A change of plans

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A change of plans

August 13, The redesign is likely to save three times more trees in their original locations than the earlier designs, they said. Seven Central government housing colonies are being redeveloped, replacing narrow tree-lined streets and small two-storey homes — many of which are in urgent need of repair — with modern apartments in storey residential towers.

The development of commercial spaces alongside is expected to pay for the project. The original plans called for felling of almost 17, trees.

Widespread protests Widespread citizen outrage and protests against felling of trees in June led the government to halt work, and order that the designs of the projects be reworked to avoid tree-cutting.

The redesign has been completed in some projects where initial drafts are ready for submission to the government, but is still ongoing in others.

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The Hindu spoke to several planners and architects involved in the redesign, and viewed maps and layouts for some projects. However, the one colony where tree-cutting has already taken place — Nauroji Nagar — will not be redesigned substantially as it is being developed as a commercial rather than residential complex.

In fact, construction work has already begun, with developers vowing not to cut any more trees — apart from the 1, trees already removed — and to replant trees once construction is complete.

In residential projects, the existing layout has a multitude of small plots divided by a criss-crossing network of narrow, tree-lined streets. Earlier designs for redevelopment called for this intricate street network to be wiped out.

Planners kept the existing main roads but treated the rest of the space as a clean slate on which they proposed a layout of open green spaces and residential towers with a footprint several orders of magnitude larger than the old plots.

Obviously, this meant that trees lining the streets would have to be cut or moved. Under the redesign, planners will stick to the old street network as far as possible, making it easier to retain trees.

A change of plans

However, a more fragmented layout will also result in less wide open spaces. It has inspired some innovation in design, as many buildings will change from monolithic structures to more irregular, organic shapes to accommodate the trees that grow amidst them. Different vertical shapes are also being tried out, especially in commercial areas, said the architect.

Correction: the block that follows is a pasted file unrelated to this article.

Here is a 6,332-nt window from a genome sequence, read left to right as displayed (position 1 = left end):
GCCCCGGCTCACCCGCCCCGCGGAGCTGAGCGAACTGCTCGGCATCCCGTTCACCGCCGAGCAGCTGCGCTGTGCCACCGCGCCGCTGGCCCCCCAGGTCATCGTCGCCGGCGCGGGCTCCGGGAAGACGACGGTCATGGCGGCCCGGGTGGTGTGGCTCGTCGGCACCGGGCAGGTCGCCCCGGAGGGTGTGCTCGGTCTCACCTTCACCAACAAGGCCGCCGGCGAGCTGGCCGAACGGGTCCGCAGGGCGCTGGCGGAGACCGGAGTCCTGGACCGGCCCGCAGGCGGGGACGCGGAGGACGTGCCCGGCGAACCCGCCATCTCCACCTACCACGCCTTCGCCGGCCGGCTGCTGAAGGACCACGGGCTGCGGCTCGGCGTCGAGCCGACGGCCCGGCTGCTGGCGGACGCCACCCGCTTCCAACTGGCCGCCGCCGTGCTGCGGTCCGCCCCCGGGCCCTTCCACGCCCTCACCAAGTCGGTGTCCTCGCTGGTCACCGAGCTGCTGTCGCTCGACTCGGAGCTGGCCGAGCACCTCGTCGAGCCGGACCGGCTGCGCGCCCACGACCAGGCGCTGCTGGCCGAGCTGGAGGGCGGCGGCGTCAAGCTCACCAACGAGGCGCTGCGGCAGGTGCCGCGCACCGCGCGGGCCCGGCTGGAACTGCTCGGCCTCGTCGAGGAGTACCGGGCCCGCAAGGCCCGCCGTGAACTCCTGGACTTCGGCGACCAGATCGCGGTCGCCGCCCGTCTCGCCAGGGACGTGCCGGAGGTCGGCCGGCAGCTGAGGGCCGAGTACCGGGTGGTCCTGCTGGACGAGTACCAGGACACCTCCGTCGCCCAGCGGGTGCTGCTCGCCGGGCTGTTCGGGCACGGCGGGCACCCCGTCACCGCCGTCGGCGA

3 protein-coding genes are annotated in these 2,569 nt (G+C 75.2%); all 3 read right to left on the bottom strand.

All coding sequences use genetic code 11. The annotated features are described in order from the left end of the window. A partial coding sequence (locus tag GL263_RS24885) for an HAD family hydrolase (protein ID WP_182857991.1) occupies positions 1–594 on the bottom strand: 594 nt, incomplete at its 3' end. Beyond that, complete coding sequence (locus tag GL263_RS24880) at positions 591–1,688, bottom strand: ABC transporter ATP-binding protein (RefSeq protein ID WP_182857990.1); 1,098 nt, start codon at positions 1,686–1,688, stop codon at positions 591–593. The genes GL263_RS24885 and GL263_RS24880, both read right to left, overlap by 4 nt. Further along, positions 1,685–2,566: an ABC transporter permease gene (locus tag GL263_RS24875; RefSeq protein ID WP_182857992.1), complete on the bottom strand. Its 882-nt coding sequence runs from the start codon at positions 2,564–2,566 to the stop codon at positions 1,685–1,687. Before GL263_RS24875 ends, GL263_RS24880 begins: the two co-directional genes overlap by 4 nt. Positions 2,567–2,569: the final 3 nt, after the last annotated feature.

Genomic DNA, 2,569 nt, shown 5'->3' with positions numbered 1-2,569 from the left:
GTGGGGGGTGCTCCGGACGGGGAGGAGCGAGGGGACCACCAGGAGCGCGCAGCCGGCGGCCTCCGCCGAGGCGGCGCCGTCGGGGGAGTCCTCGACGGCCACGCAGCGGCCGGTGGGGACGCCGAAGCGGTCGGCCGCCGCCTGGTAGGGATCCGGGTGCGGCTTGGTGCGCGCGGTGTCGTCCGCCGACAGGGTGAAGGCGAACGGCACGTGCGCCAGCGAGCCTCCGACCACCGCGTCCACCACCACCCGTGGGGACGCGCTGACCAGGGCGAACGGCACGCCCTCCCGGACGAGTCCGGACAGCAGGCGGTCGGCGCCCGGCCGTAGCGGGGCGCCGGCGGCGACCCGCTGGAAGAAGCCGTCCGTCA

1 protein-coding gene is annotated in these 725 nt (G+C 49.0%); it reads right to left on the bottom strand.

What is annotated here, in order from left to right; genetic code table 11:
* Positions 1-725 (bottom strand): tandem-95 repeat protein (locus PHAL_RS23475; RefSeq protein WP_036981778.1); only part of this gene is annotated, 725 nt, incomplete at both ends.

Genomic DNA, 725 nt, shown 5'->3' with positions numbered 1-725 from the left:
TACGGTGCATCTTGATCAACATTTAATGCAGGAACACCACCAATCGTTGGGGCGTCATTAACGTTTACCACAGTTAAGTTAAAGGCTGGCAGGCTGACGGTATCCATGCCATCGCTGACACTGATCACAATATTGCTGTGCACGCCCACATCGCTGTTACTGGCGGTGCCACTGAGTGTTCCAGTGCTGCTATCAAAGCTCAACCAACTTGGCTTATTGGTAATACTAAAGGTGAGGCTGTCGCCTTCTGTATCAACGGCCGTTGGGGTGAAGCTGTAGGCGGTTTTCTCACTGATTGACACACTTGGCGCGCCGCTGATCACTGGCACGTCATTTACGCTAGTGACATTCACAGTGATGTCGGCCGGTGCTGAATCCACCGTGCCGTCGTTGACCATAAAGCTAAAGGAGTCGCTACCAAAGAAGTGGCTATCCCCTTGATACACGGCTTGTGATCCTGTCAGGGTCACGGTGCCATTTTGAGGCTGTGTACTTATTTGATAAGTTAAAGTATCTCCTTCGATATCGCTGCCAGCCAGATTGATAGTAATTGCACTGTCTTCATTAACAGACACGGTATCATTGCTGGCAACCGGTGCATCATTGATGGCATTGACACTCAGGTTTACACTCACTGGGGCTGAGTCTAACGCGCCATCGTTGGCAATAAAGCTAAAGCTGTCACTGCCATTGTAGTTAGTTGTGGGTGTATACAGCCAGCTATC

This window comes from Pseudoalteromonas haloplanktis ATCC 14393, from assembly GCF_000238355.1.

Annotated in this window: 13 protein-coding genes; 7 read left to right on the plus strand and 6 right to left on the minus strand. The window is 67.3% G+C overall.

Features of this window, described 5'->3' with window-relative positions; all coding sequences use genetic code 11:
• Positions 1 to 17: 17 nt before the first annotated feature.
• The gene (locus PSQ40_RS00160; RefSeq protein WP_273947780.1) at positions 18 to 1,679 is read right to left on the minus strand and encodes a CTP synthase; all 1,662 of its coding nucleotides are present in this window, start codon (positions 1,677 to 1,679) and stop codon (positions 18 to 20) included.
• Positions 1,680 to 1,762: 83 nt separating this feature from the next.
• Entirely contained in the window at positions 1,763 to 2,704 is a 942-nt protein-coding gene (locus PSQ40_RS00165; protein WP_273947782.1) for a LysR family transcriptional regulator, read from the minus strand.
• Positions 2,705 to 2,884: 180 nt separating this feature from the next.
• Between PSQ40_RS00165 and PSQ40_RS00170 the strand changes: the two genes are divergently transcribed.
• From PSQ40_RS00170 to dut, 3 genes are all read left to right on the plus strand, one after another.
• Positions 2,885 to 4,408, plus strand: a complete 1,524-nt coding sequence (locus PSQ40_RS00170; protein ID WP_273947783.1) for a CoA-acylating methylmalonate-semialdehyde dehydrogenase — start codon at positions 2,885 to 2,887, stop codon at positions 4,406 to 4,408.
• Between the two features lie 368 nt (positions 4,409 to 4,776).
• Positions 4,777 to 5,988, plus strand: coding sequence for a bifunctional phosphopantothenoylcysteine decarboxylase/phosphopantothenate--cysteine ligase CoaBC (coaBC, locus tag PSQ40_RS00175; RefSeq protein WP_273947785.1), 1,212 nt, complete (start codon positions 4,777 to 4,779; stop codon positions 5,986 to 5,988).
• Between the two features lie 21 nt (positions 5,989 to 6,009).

Some buildings are being planned so that the floors above the level of tree cover jut outward in such a way that they do not block sunlight reaching the trees below. This will avoid the current situation of roads clogged by parked cars.

An initial proposal to replace UBBL with government housing norms — which allot parking slots based on type of unit rather than area — was vetoed by the government. For example, for the 10,odd flats originally proposed for the Sarojini Nagar project, more than 24, parking spots were required and the plan called for three levels of basement space to accommodate them.

When asked to redesign, architects took several steps to mitigate the parking issue. Only some parking spaces will now be placed underground; others will use stilt parking and multilevel car parks are being built above ground as well.

Podium slabs are also being built in open spaces, with the concrete cut out around tree trunks; below the slabs lies basement parking, while a thin layer of soil is planted with grass above.

With all the changes, planners have been able to pare down the number of trees which will have to be removed to a fraction of the number needed in their earlier designs. Sarojini Nagar, for example, has more than 11, trees scattered across its area.

Under the earlier design, developers had got permission to cut or remove almost 8, trees. In the latest draft of the redesign, that will drop to no trees being cut and about 2, trees needing to be transplanted. Sign up to receive our newsletter in your inbox every day!A Change of Plans, Safe Harbors #1 - Kindle edition by Donna K.

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